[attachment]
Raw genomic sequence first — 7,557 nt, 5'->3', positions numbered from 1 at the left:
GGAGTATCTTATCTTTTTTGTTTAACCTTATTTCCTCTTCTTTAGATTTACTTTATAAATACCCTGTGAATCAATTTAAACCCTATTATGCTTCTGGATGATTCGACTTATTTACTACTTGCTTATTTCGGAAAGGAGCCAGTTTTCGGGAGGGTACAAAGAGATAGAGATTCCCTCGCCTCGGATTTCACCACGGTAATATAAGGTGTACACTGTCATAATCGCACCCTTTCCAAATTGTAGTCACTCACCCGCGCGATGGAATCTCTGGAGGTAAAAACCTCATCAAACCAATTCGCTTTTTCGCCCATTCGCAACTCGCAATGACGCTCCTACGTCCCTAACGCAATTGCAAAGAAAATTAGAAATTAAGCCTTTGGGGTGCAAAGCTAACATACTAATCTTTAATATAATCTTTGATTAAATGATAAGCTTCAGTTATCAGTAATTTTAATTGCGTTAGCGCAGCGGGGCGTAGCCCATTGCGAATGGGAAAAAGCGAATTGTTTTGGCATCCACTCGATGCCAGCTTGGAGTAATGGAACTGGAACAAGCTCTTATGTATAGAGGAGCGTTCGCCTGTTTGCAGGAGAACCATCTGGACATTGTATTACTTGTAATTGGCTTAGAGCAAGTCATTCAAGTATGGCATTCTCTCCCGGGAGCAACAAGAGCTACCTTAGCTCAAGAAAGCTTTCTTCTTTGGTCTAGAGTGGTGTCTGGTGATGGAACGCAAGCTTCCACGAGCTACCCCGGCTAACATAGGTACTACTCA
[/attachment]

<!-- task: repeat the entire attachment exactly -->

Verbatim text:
Raw genomic sequence first — 7,557 nt, 5'->3', positions numbered from 1 at the left:
GGAGTATCTTATCTTTTTTGTTTAACCTTATTTCCTCTTCTTTAGATTTACTTTATAAATACCCTGTGAATCAATTTAAACCCTATTATGCTTCTGGATGATTCGACTTATTTACTACTTGCTTATTTCGGAAAGGAGCCAGTTTTCGGGAGGGTACAAAGAGATAGAGATTCCCTCGCCTCGGATTTCACCACGGTAATATAAGGTGTACACTGTCATAATCGCACCCTTTCCAAATTGTAGTCACTCACCCGCGCGATGGAATCTCTGGAGGTAAAAACCTCATCAAACCAATTCGCTTTTTCGCCCATTCGCAACTCGCAATGACGCTCCTACGTCCCTAACGCAATTGCAAAGAAAATTAGAAATTAAGCCTTTGGGGTGCAAAGCTAACATACTAATCTTTAATATAATCTTTGATTAAATGATAAGCTTCAGTTATCAGTAATTTTAATTGCGTTAGCGCAGCGGGGCGTAGCCCATTGCGAATGGGAAAAAGCGAATTGTTTTGGCATCCACTCGATGCCAGCTTGGAGTAATGGAACTGGAACAAGCTCTTATGTATAGAGGAGCGTTCGCCTGTTTGCAGGAGAACCATCTGGACATTGTATTACTTGTAATTGGCTTAGAGCAAGTCATTCAAGTATGGCATTCTCTCCCGGGAGCAACAAGAGCTACCTTAGCTCAAGAAAGCTTTCTTCTTTGGTCTAGAGTGGTGTCTGGTGATGGAACGCAAGCTTCCACGAGCTACCCCGGCTAACATAGGTACTACTCA